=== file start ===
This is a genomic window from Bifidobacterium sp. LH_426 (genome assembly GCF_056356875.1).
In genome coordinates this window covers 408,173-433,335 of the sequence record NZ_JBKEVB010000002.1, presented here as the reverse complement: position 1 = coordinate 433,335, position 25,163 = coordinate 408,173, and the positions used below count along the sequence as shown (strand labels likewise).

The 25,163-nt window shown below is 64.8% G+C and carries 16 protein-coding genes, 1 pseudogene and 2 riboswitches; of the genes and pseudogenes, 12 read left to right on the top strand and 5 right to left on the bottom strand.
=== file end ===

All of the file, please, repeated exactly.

This is a genomic window from Bifidobacterium sp. LH_426 (genome assembly GCF_056356875.1).
In genome coordinates this window covers 408,173-433,335 of the sequence record NZ_JBKEVB010000002.1, presented here as the reverse complement: position 1 = coordinate 433,335, position 25,163 = coordinate 408,173, and the positions used below count along the sequence as shown (strand labels likewise).

The 25,163-nt window shown below is 64.8% G+C and carries 16 protein-coding genes, 1 pseudogene and 2 riboswitches; of the genes and pseudogenes, 12 read left to right on the top strand and 5 right to left on the bottom strand.